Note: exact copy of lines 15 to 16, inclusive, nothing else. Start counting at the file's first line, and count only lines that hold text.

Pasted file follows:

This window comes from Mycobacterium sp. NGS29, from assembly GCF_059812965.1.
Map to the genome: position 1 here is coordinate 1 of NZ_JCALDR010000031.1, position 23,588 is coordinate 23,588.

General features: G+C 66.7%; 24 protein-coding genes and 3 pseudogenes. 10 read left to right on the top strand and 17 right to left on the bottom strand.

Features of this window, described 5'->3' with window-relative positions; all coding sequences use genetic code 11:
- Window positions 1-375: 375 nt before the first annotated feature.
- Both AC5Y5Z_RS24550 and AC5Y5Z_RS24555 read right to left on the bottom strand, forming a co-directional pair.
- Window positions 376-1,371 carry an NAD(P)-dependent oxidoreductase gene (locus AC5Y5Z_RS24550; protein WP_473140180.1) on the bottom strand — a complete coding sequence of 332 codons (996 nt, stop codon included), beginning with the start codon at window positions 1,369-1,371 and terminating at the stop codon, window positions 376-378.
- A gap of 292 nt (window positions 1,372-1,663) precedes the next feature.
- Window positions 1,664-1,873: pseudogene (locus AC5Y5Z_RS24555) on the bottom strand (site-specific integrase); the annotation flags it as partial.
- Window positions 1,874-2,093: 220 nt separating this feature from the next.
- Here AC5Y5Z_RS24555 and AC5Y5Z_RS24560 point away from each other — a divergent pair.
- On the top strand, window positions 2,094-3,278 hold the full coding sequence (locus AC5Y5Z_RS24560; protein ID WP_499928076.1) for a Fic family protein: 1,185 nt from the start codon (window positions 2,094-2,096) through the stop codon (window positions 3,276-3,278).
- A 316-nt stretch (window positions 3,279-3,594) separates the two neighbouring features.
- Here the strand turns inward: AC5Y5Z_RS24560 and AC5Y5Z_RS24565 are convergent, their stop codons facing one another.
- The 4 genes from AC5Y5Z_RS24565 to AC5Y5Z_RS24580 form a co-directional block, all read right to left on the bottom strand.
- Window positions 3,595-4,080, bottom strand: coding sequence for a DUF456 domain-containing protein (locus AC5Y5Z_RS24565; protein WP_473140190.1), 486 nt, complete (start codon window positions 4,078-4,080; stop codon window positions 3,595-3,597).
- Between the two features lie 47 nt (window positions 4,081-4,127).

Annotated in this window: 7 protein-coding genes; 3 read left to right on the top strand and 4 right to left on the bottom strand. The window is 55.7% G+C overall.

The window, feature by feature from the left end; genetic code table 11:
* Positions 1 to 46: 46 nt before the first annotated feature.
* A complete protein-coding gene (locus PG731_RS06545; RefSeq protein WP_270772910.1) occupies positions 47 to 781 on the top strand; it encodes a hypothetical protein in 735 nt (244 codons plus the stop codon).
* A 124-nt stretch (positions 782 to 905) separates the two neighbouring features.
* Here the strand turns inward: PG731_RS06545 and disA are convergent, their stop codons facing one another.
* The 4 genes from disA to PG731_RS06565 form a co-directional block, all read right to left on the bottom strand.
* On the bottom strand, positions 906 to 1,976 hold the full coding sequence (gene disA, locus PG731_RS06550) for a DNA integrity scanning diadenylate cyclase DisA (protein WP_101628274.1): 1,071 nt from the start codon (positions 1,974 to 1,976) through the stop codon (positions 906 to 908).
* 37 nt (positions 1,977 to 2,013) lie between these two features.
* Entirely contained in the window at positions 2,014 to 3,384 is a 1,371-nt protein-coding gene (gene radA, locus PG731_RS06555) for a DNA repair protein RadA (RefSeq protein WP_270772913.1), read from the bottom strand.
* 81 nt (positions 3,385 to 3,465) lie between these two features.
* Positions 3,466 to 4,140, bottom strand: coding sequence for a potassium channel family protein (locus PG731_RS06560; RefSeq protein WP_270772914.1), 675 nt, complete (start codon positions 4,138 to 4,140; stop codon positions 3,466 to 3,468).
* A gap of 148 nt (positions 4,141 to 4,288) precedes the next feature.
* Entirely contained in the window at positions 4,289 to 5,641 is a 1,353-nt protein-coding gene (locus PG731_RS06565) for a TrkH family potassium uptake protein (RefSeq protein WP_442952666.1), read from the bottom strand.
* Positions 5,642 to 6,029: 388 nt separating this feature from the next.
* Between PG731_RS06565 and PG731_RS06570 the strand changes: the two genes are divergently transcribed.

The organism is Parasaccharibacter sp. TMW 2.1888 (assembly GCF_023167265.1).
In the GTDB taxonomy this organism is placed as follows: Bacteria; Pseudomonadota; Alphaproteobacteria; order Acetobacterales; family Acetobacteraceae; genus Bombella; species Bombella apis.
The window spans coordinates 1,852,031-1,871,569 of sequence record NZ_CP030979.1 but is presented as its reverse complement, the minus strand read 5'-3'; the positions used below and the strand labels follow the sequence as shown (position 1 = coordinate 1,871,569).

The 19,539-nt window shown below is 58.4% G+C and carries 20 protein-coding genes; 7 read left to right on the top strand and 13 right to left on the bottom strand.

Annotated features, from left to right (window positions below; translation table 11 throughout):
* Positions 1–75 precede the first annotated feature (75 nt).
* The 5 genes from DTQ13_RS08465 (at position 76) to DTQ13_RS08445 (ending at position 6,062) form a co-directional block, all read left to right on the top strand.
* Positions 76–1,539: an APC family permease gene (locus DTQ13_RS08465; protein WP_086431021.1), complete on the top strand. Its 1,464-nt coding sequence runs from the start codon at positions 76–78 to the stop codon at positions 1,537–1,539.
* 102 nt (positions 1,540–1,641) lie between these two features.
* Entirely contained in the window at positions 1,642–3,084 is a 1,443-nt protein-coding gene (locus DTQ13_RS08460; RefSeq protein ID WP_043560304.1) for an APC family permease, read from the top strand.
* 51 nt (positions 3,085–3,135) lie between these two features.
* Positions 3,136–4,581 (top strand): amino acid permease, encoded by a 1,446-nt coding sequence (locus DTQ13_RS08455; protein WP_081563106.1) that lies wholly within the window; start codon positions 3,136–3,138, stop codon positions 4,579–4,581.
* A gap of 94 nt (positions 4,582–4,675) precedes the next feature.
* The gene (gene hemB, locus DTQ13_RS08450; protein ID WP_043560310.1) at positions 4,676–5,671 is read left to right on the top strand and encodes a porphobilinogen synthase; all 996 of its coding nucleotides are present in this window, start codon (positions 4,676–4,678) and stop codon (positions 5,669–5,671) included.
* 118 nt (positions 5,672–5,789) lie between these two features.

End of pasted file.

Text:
- The 4 genes from AC5Y5Z_RS24565 to AC5Y5Z_RS24580 form a co-directional block, all read right to left on the bottom strand.
- Window positions 3,595-4,080, bottom strand: coding sequence for a DUF456 domain-containing protein (locus AC5Y5Z_RS24565; protein WP_473140190.1), 486 nt, complete (start codon window positions 4,078-4,080; stop codon window positions 3,595-3,597).